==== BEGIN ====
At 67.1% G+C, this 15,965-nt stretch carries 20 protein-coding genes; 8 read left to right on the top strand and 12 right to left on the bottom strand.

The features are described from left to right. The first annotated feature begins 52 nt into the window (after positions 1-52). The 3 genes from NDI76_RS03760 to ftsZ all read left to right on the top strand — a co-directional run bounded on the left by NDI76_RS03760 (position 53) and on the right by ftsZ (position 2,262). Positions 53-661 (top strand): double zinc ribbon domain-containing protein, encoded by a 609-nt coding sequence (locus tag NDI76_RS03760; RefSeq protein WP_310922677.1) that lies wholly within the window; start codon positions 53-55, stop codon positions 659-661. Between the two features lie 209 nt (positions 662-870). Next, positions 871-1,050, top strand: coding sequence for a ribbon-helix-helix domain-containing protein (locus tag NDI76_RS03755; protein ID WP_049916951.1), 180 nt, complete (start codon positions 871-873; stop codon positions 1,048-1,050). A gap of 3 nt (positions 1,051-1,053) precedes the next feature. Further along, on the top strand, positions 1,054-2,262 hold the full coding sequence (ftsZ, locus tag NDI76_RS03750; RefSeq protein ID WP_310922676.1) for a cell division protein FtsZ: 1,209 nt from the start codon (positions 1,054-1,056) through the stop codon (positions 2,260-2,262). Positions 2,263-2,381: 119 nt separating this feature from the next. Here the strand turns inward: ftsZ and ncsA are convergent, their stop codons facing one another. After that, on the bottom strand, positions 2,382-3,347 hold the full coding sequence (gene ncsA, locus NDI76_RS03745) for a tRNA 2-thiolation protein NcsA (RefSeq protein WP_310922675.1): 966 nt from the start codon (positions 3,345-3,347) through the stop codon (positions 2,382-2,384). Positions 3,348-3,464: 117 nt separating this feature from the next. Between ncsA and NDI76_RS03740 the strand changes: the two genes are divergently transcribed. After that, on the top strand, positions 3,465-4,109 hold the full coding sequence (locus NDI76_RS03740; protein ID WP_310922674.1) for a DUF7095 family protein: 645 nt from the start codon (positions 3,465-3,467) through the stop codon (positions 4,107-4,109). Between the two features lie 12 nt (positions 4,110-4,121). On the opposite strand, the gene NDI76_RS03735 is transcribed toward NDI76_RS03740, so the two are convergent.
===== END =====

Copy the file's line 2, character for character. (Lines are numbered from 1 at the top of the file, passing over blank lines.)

The features are described from left to right. The first annotated feature begins 52 nt into the window (after positions 1-52). The 3 genes from NDI76_RS03760 to ftsZ all read left to right on the top strand — a co-directional run bounded on the left by NDI76_RS03760 (position 53) and on the right by ftsZ (position 2,262). Positions 53-661 (top strand): double zinc ribbon domain-containing protein, encoded by a 609-nt coding sequence (locus tag NDI76_RS03760; RefSeq protein WP_310922677.1) that lies wholly within the window; start codon positions 53-55, stop codon positions 659-661. Between the two features lie 209 nt (positions 662-870). Next, positions 871-1,050, top strand: coding sequence for a ribbon-helix-helix domain-containing protein (locus tag NDI76_RS03755; protein ID WP_049916951.1), 180 nt, complete (start codon positions 871-873; stop codon positions 1,048-1,050). A gap of 3 nt (positions 1,051-1,053) precedes the next feature. Further along, on the top strand, positions 1,054-2,262 hold the full coding sequence (ftsZ, locus tag NDI76_RS03750; RefSeq protein ID WP_310922676.1) for a cell division protein FtsZ: 1,209 nt from the start codon (positions 1,054-1,056) through the stop codon (positions 2,260-2,262). Positions 2,263-2,381: 119 nt separating this feature from the next. Here the strand turns inward: ftsZ and ncsA are convergent, their stop codons facing one another. After that, on the bottom strand, positions 2,382-3,347 hold the full coding sequence (gene ncsA, locus NDI76_RS03745) for a tRNA 2-thiolation protein NcsA (RefSeq protein WP_310922675.1): 966 nt from the start codon (positions 3,345-3,347) through the stop codon (positions 2,382-2,384). Positions 3,348-3,464: 117 nt separating this feature from the next. Between ncsA and NDI76_RS03740 the strand changes: the two genes are divergently transcribed. After that, on the top strand, positions 3,465-4,109 hold the full coding sequence (locus NDI76_RS03740; protein ID WP_310922674.1) for a DUF7095 family protein: 645 nt from the start codon (positions 3,465-3,467) through the stop codon (positions 4,107-4,109). Between the two features lie 12 nt (positions 4,110-4,121). On the opposite strand, the gene NDI76_RS03735 is transcribed toward NDI76_RS03740, so the two are convergent.